German Chancellor Angela Merkel and French President Nicolas Sarkozy presented a new plan to save the eurozone at a summit of EU leaders in Brussels on February 4. The plan, called the “pact for competitiveness,” calls for a six-point program to be implemented that would have the 17 members of the eurozone coordinate their economic and social policies to save the common currency. It even allows non-eurozone countries to sign up if they wish. Among the points in the plan is adapting retirement ages to a country’s average life expectancy, abolishing automatic wage increases linked to inflation, and bringing corporate tax levels into greater harmony. One of the most blatantly German ideas in the plan is for nations to adopt a “debt brake.” Germany amended its constitution with a debt brake that requires its government to eliminate its structural deficit by 2016. Merkel and Sarkozy intend to convince other eurozone nations of their plan in a specially convened summit of eurozone leaders in March before the EU summit that is to be held later that month. Merkel’s support for the plan amounts to a remarkable U-turn in her policies. She has long denied wanting to bring Germany into closer cooperation with other European countries, especially ones as economically toxic as Greece. It is a brilliant move by Germany to mold Europe into its own image. The terms of the plan boil down to one major principle: If you want more money, become more German. “According to Merkel’s plan, other European countries must adopt the German culture of stability. … If they refuse, Merkel will refuse to provide German guarantees for bailout packages,” writes the Süddeutsche Zeitung.
On Thursday, the German parliament condemned Alexander Lukashenko, dictator of Belarus, for his political repression and human rights violations. It also welcomed moves by EU foreign ministers to introduce sanctions on Belarus and to freeze Lukashenko’s assets. Speakers from all German political parties said Lukashenko’s repression of opposition parties will no longer be tolerated. Continue to watch Germany attempt to push its influence further into Russia’s neighborhood.
French President Nicolas Sarkozy declared multiculturalism has failed. He made his statement Thursday during a television interview, adding, “We have been too concerned about the identity of the person who was arriving and not enough about the identity of the country that was receiving him.” Sarkozy joins the ranks of British Prime Minister David Cameron, German Chancellor Angela Merkel and Spain’s former President Jose Maria Aznar in criticizing multicultural polices for failing to successfully integrate immigrants into Europe. Sarkozy specifically mentioned Muslims, saying that France doesn’t want them praying in the streets.
Angela Merkel received a political blow when Bundesbank president Axel Weber withdrew his candidacy for the presidency of the European Central Bank (ecb). The issue has also led to Weber stepping down from the Bundesbank’s presidency at the end of April this year. Merkel was promoting Weber to head the ecb in order to placate German concerns over the euro crisis. Though Merkel does look weakened by Weber’s move, the truth is, it may actually help her promote her plan to save the euro. Weber’s strict fiscal conservatism made his candidacy controversial. Now that Merkel is free from promoting him, she will be able to pursue her plan more aggressively. This plan, called the “pact of competitiveness” and introduced last week, calls for eurozone economies to coordinate their economic and social policies after the German model to restore confidence in the euro. “For the German position this is a day of bad news, but it will pass,” said Daniela Schwarzer, an analyst at German Institute for International and Security Affairs told Bloomberg. “This will go by as long as Germany keeps up its strong negotiating position on the more important things—the governance mechanisms that have to be put in place in the eurozone.” With or without Weber, Germany’s plan to reshape Europe’s economic policies in its own image will still go strong.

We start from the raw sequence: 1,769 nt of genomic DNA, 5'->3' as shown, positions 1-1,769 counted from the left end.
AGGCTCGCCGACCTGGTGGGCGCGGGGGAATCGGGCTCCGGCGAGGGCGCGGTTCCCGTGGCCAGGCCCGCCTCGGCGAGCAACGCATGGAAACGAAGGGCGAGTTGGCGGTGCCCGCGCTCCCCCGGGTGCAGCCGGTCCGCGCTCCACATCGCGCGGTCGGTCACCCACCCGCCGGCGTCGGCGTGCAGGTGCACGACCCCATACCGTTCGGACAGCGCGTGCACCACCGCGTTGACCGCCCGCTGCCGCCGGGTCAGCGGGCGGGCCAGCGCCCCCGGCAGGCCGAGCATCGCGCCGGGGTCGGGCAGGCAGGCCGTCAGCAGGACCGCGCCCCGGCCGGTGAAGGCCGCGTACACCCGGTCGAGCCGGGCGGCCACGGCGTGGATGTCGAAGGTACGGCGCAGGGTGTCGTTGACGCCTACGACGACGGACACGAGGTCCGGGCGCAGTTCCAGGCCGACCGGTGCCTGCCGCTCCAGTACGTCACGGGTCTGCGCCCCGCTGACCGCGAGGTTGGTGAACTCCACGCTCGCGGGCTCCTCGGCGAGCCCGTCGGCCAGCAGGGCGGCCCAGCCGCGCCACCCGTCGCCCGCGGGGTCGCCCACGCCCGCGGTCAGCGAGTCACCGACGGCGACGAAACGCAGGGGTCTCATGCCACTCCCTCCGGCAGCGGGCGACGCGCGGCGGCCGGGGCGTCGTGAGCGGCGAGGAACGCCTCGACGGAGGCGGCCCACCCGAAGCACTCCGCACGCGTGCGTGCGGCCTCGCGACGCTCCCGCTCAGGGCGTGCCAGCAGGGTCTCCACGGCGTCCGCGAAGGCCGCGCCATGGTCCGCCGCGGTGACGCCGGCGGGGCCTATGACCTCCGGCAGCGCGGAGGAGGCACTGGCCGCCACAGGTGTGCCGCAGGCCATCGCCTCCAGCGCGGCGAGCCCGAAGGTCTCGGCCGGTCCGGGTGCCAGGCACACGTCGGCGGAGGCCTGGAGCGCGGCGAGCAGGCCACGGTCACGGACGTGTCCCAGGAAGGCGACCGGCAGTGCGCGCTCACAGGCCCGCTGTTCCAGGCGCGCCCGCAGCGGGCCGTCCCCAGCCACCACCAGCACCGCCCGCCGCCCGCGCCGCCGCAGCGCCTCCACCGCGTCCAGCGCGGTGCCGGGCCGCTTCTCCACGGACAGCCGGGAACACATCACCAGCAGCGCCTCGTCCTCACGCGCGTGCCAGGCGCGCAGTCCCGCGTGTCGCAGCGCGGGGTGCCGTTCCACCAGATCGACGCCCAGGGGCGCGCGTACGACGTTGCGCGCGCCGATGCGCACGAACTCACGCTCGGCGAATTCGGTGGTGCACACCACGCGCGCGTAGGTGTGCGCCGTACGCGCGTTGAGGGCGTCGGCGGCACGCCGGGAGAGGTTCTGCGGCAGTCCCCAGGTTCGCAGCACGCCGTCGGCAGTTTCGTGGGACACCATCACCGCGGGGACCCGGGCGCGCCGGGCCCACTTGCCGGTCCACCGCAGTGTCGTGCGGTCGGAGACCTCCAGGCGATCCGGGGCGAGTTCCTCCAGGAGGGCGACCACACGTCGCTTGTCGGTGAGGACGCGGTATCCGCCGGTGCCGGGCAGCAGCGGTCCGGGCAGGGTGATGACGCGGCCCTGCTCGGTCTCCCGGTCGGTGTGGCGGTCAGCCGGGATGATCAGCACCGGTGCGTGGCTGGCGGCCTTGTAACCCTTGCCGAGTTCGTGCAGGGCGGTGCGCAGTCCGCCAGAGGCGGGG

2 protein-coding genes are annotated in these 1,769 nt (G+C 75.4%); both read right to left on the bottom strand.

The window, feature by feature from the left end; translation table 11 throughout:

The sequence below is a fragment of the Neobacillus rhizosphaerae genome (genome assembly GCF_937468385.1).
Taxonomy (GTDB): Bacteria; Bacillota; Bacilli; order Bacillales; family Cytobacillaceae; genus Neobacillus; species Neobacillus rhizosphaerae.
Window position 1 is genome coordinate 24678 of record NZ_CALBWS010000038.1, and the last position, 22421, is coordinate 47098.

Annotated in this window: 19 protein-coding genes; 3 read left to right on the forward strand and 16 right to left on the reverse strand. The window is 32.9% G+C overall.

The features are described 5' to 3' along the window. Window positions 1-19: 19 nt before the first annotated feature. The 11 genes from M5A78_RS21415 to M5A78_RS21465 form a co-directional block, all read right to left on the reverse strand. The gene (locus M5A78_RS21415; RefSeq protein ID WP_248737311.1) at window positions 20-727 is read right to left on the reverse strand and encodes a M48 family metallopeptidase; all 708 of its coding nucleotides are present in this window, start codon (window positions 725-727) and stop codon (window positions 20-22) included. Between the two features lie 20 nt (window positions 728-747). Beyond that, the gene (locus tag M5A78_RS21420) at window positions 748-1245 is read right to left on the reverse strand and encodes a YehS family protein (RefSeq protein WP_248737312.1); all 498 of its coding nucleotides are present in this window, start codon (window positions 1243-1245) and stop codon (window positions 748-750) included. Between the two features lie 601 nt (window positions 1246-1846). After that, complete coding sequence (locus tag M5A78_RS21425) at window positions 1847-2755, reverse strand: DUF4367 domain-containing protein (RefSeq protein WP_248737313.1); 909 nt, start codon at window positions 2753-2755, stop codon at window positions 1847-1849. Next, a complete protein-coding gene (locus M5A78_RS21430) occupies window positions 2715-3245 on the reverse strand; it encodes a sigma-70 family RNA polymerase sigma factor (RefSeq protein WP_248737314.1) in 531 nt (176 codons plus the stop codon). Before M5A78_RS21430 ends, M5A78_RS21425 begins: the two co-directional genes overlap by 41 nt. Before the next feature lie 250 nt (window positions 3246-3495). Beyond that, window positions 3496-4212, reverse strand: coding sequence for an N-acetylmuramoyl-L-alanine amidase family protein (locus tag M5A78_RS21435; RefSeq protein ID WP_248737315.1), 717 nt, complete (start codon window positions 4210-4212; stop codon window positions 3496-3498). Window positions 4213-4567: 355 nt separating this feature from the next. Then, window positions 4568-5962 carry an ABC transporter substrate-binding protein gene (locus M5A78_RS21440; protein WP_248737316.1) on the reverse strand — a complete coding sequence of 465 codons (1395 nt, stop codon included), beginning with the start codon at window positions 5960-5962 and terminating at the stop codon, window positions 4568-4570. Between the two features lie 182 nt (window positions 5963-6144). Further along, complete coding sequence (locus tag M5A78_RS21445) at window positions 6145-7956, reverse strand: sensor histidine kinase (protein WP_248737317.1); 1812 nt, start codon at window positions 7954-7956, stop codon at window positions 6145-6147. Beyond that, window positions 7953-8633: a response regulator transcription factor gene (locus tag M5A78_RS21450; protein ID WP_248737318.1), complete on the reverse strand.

On Wednesday, Russian President Dmitry Medvedev called for an increase in weaponry deployed on the disputed Kuril Islands after Japanese Prime Minister Naoto Kan called Medvedev’s November visit to the territory an “unforgivable outrage.” Medvedev called the islands an “inseparable” part of Russia, and Tokyo responded by reiterating Japanese claims to them. The burgeoning military spending throughout Asia is currently the result of disputes between Asian states, but all of that military might will soon be pooled together and channeled against a colossal European enemy.
The anti-virus group McAfee released a study on Thursday detailing hacking efforts originating in China that attacked five multinational corporations in the energy sector. “Starting in November 2009, coordinated covert and targeted cyberattacks have been conducted against global oil, energy and petrochemical companies,” the report said. “Files of interest focused on operational oil and gas field production systems and financial documents related to field exploration and bidding.” The McAfee report traces all of the hacking to servers in Beijing and elsewhere in China. The operation, which the report dubs “Night Dragon,” mirrors previous Chinese intelligence-gathering practices and illustrates the nation’s mushrooming belligerency.
Beijing is stockpiling strategic reserves of rare earth metals in a move that could increase China’s control over the crucial technology-producing resources, the Wall Street Journal reported on Monday. In recent months, China has built facilities with the capacity to store thousands of tons of the metals. As the Trumpet has warned, China’s control of over 95 percent of the world’s rare earth production gives it substantial power, and its increased reserves will tighten its grip on that market. In January, Beijing nationalized 11 Chinese rare earth mines, effectively consolidating the industry and further strengthening Beijing’s leverage in the rare earth market. With rare earth prices having leaped by 130 percent last year, other nations have increased efforts to mine the metals, but a new mine takes up to 10 years to become operational. Expect an increase in global competition for rare earths in the months ahead as a result of China’s intensifying stranglehold on the metals.